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Star Wars: Vector


(WoW NOV 07)

Star Wars: Vector, a year-long event that will touch all four Dark Horse Star Wars titles, begins this month in Star Wars: Knights of the Old Republic #25. Editor Randy Stradley and writer John Jackson Miller talk about the beginnings of the event and what's in store.

Three Jedi seers have a terrible vision of the future that covers 4,000 years. Thus begins "Vector," a year-long Star Wars story that begins in Dark Horse's Knights of the Old Republic #25-28, continues in Dark Times #11-12 and Rebellion #15-16, and concludes in Legacy #29-32.

Planning for this event have been going on for a long time according to editor Randy Stradley. "Just over a year ago, fellow editor Chris Warner and I were in a comics shop watching the clerk unload the latest issues of 52 and Civil War. We got to talking about how these same kind of line-wide crossovers are rolled out every couple of years, and Chris observed, 'That's the comics biz for you-we never run out of the same idea.' I thought it was a pretty funny (and true) assessment of the industry, but a few days later I started wondering if we couldn't have 'the same idea' with Star Wars. I started talking to our writers, and within a very short time we were plotting the series.

"All of our Star Wars writers and several of the artists had a hand in the story. Right from the beginning we established the two main rules of the story:

"1. 'Vector' itself had to tell a concise and compelling story, even as it bridged every major era of the Star Wars timeline.

"2. The events in 'Vector' also had to have a lasting impact on each of the series through which the story passes.

"This couldn't be an excuse for big fight scenes which, after they'd ended, were of no consequence. Knowing that 'Vector' was destined to change things in each series, it was an absolute necessity for every writer to have a hand in plotting their chapters."

 height=John Jackson Miller is the writer on Star Wars: Knights of the Old Republic, where the story begins in issue #25. This series is set during the Mandalorian Wars, thousands of years before the first movie, and stars Zayne Carrick, a Padawan who was framed for the murder of his classmates. "We've really worked to try to come up with something that would suit all of the needs that we had here because we didn't want it to seem like it was hijacking the individual storylines for a time," he says. "We wanted something that would really feel native to the individual series, that would involve things that were going on in our series anyway, and make it meaningful in that way. This is something we've polished and refined over time."

Is Miller nervous about starting off the event? "It's like being the lead off batter in baseball. There's particular attention to getting it right out of the gate," he replies. "That's why we worked so hard and so long on it."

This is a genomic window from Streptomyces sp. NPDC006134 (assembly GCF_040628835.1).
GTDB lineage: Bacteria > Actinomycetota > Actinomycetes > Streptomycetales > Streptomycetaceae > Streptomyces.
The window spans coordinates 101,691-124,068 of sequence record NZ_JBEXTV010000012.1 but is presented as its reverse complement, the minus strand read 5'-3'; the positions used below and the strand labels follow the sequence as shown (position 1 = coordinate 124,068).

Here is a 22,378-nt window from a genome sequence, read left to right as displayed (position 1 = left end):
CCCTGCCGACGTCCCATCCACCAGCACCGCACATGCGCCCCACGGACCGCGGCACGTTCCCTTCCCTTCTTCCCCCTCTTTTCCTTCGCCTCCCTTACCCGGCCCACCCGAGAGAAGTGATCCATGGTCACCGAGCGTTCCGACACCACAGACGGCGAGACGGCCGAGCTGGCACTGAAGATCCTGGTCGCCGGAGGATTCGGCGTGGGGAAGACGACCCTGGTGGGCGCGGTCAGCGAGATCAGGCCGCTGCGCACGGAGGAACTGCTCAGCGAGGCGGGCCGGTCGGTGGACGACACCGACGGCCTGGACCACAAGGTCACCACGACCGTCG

So what is "Vector" about? "That's what I can't tell you at all, other than what has been said so far," laughs Miller. "It involves a very big threat that will impact each of the four eras that we're talking about. There's a number of ways to do that and the fans are already speculating. They've come up with hundreds of ideas of how you could actually work this. I'm not sure any of them will be the one that we came up with."

"We're trying very hard to make the whole story new-reader-friendly," adds Stradley. "Hopefully, all anybody needs to know about Star Wars to enjoy 'Vector' is a passing knowledge of the Star Wars films. The fact that the story begins 3963 years before Luke Skywalker blows up the Death Star should not be an impediment to any new reader. Don't worry, we'll explain everything as the story unfolds.

"Our writers are under strict orders to treat the 'Vector' issues as if they're first issues in terms of introductions of characters and basic situations. Fortunately, much of this will happen organically within the story as certain characters bridge the gaps between one series and another.

"Certainly part of our goal with 'Vector' is to entice new readers to our Star Wars books. For reasons I can't understand, there seems to be a certain portion of mainstream comics readers who don't view Star Wars comics as part of the mainstream. We think that if they give 'Vector' a try, they'll discover they're wrong-and that our Star Wars comics are as good (or better) than what they've been reading."

When asked if there are any new characters introduced during "Vector" that will cross between the books, Stradley simply replies, "Yes. How's that for a frustrating answer?"

Stradley also says it's important that the story takes place in the individual books instead of being separated into its own series. "The nature of the story requires it. Since the story progresses through time, and since it will be affecting characters in every series and in every time period, it makes the most sense to have the events take place in each ongoing series."

If you can't wait for January to find out more about "Vector," Miller drops this hint: "Shipping in November we have a Knights of the Old Republic Handbook. It really covers everything in the KOTOR. We have some clues as to what's in 'Vector' appearing in it."

In conclusion, Randy Stradley says, "When Luke Skywalker was first introduced to the power of the Force, Obi-Wan Kenobi told him, 'You have taken your first step into a larger world.' Readers who give 'Vector' (or any of our series) a try will discover that what happened in the Star Wars films is but a part of what is taking place in that galaxy far, far away."

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